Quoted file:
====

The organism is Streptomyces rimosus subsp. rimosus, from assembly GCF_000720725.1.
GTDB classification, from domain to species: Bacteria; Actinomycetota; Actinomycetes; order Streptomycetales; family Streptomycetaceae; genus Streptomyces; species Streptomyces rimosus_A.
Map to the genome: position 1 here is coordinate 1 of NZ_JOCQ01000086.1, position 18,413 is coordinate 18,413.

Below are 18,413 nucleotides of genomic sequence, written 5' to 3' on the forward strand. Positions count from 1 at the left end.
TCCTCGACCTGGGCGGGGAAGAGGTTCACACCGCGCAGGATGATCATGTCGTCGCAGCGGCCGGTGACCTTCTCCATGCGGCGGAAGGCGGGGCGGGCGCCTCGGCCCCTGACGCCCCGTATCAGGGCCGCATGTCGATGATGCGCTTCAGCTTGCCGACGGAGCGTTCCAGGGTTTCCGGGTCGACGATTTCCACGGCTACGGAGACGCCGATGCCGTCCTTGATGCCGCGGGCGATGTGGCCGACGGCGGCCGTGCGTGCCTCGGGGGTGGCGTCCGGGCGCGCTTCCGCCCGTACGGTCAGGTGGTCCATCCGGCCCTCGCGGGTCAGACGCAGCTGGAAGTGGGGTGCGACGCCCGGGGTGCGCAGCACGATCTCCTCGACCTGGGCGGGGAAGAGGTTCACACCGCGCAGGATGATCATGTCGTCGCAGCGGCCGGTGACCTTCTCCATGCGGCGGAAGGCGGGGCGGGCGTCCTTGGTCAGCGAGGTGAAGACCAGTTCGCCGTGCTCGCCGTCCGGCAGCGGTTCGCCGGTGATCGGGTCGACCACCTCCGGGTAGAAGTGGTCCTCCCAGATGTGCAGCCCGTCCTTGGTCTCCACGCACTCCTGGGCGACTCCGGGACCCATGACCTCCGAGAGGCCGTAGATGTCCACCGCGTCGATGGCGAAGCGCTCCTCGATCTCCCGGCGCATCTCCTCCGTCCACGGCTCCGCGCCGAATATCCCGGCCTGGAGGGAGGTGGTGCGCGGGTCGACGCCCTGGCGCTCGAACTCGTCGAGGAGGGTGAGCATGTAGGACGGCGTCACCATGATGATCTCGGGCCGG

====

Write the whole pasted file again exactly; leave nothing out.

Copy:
The organism is Streptomyces rimosus subsp. rimosus, from assembly GCF_000720725.1.
GTDB classification, from domain to species: Bacteria; Actinomycetota; Actinomycetes; order Streptomycetales; family Streptomycetaceae; genus Streptomyces; species Streptomyces rimosus_A.
Map to the genome: position 1 here is coordinate 1 of NZ_JOCQ01000086.1, position 18,413 is coordinate 18,413.

Below are 18,413 nucleotides of genomic sequence, written 5' to 3' on the forward strand. Positions count from 1 at the left end.
TCCTCGACCTGGGCGGGGAAGAGGTTCACACCGCGCAGGATGATCATGTCGTCGCAGCGGCCGGTGACCTTCTCCATGCGGCGGAAGGCGGGGCGGGCGCCTCGGCCCCTGACGCCCCGTATCAGGGCCGCATGTCGATGATGCGCTTCAGCTTGCCGACGGAGCGTTCCAGGGTTTCCGGGTCGACGATTTCCACGGCTACGGAGACGCCGATGCCGTCCTTGATGCCGCGGGCGATGTGGCCGACGGCGGCCGTGCGTGCCTCGGGGGTGGCGTCCGGGCGCGCTTCCGCCCGTACGGTCAGGTGGTCCATCCGGCCCTCGCGGGTCAGACGCAGCTGGAAGTGGGGTGCGACGCCCGGGGTGCGCAGCACGATCTCCTCGACCTGGGCGGGGAAGAGGTTCACACCGCGCAGGATGATCATGTCGTCGCAGCGGCCGGTGACCTTCTCCATGCGGCGGAAGGCGGGGCGGGCGTCCTTGGTCAGCGAGGTGAAGACCAGTTCGCCGTGCTCGCCGTCCGGCAGCGGTTCGCCGGTGATCGGGTCGACCACCTCCGGGTAGAAGTGGTCCTCCCAGATGTGCAGCCCGTCCTTGGTCTCCACGCACTCCTGGGCGACTCCGGGACCCATGACCTCCGAGAGGCCGTAGATGTCCACCGCGTCGATGGCGAAGCGCTCCTCGATCTCCCGGCGCATCTCCTCCGTCCACGGCTCCGCGCCGAATATCCCGGCCTGGAGGGAGGTGGTGCGCGGGTCGACGCCCTGGCGCTCGAACTCGTCGAGGAGGGTGAGCATGTAGGACGGCGTCACCATGATGATCTCGGGCCGG